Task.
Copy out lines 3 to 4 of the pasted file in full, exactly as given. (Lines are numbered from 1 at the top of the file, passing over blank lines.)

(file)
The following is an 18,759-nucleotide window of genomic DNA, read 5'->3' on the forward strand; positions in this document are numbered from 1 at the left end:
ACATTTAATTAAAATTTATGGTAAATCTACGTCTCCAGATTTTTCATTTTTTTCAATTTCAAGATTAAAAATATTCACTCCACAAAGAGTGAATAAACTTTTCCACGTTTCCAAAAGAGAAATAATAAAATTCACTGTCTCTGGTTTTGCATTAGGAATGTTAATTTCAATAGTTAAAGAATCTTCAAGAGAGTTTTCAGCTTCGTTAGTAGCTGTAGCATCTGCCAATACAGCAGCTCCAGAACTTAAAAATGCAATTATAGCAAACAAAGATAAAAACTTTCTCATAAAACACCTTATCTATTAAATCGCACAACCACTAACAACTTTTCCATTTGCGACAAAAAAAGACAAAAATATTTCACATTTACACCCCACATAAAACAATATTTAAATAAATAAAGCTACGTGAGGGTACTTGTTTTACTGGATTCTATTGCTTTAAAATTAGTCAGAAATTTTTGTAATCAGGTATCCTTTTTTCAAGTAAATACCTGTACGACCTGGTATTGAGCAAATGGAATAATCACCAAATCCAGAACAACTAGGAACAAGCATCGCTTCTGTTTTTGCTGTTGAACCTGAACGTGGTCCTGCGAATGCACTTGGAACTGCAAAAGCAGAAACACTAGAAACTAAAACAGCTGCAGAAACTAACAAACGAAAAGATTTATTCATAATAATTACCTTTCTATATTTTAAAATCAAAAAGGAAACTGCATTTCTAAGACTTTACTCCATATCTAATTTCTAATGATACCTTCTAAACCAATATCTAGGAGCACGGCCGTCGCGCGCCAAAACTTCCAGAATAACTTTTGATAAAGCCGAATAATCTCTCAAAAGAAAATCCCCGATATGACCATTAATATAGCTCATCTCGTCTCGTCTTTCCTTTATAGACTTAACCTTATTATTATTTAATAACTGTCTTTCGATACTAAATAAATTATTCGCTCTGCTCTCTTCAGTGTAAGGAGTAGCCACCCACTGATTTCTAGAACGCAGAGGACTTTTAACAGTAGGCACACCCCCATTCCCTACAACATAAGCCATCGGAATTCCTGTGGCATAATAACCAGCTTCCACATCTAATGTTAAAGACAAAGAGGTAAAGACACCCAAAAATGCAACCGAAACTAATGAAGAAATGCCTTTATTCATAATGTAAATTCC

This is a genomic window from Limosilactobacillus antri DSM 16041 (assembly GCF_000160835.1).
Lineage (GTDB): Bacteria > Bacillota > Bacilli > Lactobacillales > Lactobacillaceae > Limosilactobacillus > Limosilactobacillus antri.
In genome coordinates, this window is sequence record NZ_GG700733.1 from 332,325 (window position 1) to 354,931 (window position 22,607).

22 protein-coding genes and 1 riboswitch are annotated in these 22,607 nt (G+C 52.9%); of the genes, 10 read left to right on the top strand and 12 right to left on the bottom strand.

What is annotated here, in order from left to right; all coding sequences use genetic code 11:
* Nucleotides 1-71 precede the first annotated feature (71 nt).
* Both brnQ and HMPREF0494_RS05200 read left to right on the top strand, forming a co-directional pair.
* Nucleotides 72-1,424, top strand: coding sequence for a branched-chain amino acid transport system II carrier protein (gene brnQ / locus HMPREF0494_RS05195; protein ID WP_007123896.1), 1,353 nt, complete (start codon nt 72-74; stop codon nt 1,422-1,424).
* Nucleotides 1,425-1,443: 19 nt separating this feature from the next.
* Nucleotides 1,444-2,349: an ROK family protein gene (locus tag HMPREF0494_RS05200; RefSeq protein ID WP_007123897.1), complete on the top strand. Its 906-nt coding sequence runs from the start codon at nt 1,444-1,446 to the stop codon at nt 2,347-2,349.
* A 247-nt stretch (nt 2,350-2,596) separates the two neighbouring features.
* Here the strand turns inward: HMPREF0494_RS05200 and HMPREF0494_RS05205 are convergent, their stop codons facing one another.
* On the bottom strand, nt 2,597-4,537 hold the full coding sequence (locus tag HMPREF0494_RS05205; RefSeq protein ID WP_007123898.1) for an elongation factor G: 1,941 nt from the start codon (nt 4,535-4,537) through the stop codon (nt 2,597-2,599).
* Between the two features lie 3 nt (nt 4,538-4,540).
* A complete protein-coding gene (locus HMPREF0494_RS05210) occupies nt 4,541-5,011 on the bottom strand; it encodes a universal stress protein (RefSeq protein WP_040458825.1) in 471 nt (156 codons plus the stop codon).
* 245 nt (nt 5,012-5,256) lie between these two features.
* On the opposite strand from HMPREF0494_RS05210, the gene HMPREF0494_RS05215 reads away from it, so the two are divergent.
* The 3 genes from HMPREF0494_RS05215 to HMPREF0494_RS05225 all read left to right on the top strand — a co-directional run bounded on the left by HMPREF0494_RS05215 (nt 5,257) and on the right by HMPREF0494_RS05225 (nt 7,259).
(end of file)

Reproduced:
This is a genomic window from Limosilactobacillus antri DSM 16041 (assembly GCF_000160835.1).
Lineage (GTDB): Bacteria > Bacillota > Bacilli > Lactobacillales > Lactobacillaceae > Limosilactobacillus > Limosilactobacillus antri.